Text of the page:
There are no ‘smart‘ mistakes.
It was about halfway through Natalie Morales‘ Plan B (her directorial debut if you go by theatrical release date considering her festival title Language Lessons from earlier this year has yet to secure one) that Jon Hurwitz and Hayden Schlossberg‘s producer credits came into focus because it was there that the parallels to Harold & Kumar Go to White Castle became undeniable. If actor-turned-director Olivia Wilde‘s Booksmart was created in the Superbad vein, Joshua Levy and Prathiksha Srinivasan‘s script was certainly drawn from that of the “Cobra Kai” showrunners’ breakthrough comedy. And it’s not just because they share having two non-white stars on a drug- and sex-fueled adventure in search of a holy grail. What connects them most is the heartfelt and inclusive ride-or-die friendship at their cores.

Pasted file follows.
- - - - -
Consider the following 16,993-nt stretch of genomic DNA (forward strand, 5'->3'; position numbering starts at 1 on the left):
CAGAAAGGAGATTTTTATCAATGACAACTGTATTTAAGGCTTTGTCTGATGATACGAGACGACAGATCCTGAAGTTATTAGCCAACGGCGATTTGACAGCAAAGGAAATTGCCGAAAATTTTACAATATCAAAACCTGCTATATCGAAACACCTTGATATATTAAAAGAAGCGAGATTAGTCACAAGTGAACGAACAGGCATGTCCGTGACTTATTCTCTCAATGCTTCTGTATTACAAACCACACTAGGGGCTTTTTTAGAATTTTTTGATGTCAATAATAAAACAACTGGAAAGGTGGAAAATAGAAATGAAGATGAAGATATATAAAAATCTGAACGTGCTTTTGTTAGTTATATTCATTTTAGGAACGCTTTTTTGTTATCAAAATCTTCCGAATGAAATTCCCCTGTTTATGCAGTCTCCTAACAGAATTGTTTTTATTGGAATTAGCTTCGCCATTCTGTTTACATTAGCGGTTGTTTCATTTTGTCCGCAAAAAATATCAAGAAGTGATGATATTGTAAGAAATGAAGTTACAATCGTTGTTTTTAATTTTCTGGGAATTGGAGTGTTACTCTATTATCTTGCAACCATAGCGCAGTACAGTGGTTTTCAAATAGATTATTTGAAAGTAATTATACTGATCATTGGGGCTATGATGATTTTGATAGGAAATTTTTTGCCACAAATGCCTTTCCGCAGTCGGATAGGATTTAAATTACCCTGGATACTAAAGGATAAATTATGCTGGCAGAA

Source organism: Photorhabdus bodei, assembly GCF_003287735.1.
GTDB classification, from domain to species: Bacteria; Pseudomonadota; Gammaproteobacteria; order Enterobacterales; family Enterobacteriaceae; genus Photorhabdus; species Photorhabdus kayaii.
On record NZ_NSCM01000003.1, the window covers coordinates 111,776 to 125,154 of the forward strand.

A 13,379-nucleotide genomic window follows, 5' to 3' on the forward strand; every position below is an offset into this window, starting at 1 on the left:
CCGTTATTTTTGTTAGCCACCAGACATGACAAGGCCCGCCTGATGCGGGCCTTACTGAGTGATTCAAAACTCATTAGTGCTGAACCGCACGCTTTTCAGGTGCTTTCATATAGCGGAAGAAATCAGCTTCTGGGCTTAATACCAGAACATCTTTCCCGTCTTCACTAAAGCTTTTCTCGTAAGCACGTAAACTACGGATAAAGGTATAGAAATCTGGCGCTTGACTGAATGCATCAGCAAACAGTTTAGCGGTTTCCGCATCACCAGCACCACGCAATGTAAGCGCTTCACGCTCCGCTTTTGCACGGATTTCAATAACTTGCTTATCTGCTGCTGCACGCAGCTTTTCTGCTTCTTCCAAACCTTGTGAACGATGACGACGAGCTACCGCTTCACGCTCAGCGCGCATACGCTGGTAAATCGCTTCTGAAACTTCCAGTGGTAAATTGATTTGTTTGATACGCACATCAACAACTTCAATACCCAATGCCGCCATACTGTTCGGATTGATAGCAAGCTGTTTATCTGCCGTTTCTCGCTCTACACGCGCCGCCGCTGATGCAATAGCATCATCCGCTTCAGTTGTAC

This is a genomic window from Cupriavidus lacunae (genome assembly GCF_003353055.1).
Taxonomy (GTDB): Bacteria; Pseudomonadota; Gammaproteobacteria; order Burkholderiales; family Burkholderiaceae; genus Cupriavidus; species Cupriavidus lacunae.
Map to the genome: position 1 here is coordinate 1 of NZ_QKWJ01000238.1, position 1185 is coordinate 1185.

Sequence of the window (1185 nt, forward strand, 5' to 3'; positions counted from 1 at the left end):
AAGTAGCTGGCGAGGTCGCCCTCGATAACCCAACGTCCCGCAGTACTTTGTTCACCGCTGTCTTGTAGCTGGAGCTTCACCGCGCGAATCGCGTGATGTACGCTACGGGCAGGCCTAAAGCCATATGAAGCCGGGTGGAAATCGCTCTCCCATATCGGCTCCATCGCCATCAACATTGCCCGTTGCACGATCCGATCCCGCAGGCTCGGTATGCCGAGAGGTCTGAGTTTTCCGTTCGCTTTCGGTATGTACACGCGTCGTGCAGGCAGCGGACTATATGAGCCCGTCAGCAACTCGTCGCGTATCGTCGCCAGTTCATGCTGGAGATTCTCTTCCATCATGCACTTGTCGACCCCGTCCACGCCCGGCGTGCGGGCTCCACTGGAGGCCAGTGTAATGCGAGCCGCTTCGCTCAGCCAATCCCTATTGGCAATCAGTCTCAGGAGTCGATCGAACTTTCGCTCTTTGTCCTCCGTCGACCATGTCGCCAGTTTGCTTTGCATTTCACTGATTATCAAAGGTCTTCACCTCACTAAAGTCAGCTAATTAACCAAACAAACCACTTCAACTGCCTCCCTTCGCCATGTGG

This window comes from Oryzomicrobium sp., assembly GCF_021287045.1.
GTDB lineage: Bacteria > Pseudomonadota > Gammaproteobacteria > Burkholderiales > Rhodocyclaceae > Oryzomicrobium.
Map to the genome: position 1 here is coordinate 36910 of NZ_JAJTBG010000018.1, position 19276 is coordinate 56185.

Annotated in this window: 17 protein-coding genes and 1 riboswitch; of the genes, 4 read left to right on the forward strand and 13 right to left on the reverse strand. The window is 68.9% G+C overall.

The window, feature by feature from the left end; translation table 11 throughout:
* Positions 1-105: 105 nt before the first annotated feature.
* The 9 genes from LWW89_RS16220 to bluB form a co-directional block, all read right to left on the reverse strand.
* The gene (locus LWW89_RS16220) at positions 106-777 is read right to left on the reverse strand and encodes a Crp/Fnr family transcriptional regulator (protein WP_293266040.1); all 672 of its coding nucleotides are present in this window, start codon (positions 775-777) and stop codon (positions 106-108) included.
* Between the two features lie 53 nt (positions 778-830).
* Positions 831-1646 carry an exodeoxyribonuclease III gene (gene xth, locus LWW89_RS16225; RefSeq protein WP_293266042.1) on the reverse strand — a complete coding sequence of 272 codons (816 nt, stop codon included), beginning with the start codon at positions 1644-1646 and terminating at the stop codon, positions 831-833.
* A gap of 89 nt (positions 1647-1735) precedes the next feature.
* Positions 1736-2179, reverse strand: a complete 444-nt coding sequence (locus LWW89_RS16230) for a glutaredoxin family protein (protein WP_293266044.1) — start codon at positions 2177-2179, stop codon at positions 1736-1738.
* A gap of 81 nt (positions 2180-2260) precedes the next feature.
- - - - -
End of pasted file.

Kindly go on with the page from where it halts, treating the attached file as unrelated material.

Where Harold and Kumar were post-collegiate adults trying to cement their identities both within and without the stereotypical clichés of their ethnic backgrounds, however, Sunny (Kuhoo Verma) and Lupe (Victoria Moroles) are high schoolers traversing the adolescent landscape of puberty. So rather than be mired under the weight of career choices, these two teens are seeking a path through the monotonous clichés inherent to our ingrained desire to be liked while balancing culturally specific expectations at home. Sunny wants to shed the notion that she’s some sexless bookworm whose one goal is achieving the title of “successful Indian student” that her mother (Jolly Abraham‘s Rosie) demands. And Lupe looks to break from her Pastor father’s (Jacob Vargas‘ Pedro) Catholic conservatism to live a truth in conflict with it.